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Since early October, when tensions and violence spiralled in Hebron, the largest city in the West Bank, teams from Médecins Sans Frontières/Doctors Without Borders (MSF) have treated five times their usual number of patients for mental health problems, the medical humanitarian organisation said today.
The heavy military presence in the city, as well as rising tensions between Palestinian families living in the ‘H2’ area, in the old part of the city, and nearby Israeli settlers, is causing a range of mental health problems, including sleeping and eating problems amongst adults and bedwetting amongst children.
“Our patients are suffering from fear, anxiety, psychosomatic complaints, anger, frustration, and hopelessness,” says Marcos Matias Moyano, MSF psychologist in Hebron.
“Many adults experience sleeping and eating problems, crying, fear and despair. Children often suffer from bedwetting; they are scared to leave their homes and go to school, they lack the energy to study and cannot concentrate.
“Although this is a protracted conflict, the level of acute stress we have seen among our patients in recent weeks is concerning. It will have a serious impact on people’s ability to cope.”
Since 2 October, when tensions began escalating, MSF’s mental health and psychosocial support teams have treated 521 people, running 40 group psycho-education sessions and 95 psychological first aid sessions.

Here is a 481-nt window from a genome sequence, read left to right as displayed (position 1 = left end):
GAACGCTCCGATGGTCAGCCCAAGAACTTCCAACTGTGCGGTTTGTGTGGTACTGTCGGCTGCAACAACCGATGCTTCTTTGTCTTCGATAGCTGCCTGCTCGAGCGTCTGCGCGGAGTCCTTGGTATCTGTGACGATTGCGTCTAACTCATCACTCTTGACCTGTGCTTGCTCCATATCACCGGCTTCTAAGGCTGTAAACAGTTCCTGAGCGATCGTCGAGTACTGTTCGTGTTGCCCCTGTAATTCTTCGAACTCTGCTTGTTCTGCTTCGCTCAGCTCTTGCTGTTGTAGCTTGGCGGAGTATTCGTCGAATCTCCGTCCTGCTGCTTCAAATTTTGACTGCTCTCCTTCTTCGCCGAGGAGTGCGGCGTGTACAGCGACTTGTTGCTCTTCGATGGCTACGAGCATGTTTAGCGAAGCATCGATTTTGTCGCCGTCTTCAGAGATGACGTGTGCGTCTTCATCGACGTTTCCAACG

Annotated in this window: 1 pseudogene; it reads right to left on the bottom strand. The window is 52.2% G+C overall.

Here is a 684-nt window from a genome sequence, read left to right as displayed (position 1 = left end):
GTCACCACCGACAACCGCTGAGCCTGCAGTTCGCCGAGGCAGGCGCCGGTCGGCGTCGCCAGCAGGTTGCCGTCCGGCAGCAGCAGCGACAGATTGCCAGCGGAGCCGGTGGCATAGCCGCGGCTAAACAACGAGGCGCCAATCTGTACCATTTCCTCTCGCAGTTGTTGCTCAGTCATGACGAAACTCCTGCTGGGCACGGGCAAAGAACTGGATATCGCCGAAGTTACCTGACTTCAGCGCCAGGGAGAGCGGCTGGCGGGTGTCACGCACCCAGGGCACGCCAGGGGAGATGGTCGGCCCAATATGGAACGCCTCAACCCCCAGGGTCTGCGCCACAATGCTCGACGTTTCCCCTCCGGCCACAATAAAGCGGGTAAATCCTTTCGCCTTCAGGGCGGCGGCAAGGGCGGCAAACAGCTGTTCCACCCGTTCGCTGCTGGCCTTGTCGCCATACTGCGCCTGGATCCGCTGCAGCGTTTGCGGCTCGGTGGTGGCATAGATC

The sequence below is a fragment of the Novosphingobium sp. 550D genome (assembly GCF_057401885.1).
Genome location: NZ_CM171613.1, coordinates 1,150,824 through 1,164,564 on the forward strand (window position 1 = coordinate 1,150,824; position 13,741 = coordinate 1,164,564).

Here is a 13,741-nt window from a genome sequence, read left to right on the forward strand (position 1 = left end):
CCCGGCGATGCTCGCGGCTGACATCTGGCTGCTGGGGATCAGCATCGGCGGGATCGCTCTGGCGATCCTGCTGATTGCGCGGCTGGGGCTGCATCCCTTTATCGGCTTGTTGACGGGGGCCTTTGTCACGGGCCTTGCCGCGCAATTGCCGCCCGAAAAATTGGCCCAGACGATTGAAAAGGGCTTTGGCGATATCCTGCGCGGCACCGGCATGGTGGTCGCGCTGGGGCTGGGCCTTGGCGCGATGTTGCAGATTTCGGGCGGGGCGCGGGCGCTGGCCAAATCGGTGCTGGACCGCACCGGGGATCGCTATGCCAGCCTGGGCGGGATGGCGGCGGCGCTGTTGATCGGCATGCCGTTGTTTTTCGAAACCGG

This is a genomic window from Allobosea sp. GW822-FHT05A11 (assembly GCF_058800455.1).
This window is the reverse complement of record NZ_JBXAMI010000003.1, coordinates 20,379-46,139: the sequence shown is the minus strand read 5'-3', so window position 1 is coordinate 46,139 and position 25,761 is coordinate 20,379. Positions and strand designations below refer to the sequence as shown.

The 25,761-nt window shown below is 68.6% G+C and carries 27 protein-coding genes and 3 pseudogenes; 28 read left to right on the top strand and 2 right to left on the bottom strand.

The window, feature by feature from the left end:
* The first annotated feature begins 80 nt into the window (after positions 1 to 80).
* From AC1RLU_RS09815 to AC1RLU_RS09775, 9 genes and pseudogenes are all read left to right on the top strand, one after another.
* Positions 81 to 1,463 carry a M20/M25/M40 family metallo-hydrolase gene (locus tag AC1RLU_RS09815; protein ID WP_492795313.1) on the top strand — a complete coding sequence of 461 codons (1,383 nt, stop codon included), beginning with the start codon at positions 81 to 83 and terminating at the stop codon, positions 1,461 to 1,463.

MSF’s teams are also visiting areas affected by attacks by the Israeli army and by settlers, hospitals, and the families of Palestinians injured or killed by the Israeli army.
The current escalation in protests, attacks and shootings cannot be seen in isolation from the decades of violence that have affected the West Bank, which have a cumulative impact on people’s mental health.
The three weeks of recent protests, violent clashes and assaults continue to have a major impact on people’s lives, wellbeing and mobility.
Restrictions on people’s movements, night incursions, home demolitions, harassment and attacks by settlers, the disintegration of families due to family members being detained or killed can all produce physical injuries, but also lead to widespread psychological trauma.
Women who took part in a psycho-education session run by MSF in the Jabel Juhar area of H2 reported that they were frequently subject to violence from nearby Israeli settlers, especially at night.
A local community leader told MSF that the 70 or so children who live in the neighbourhood were the worst affected by the settler violence.
MSF has a well-established presence in Palestine, providing free-of-charge mental healthcare to people in need, including in response to the violent impact of the occupation.
In the West Bank, MSF has been running mental health programmes in Jenin, Hebron, Nablus and Qalqilya governorates since 2000.
MSF started working in Hebron in 1996. In Gaza, MSF is providing medical care including surgery, post-operative care, specialised dressings care, psychological care, occupational therapy and physiotherapy.
MSF addresses specific medical needs that cannot be met by Gaza’s health service, and responds to the direct or indirect consequences of violence.
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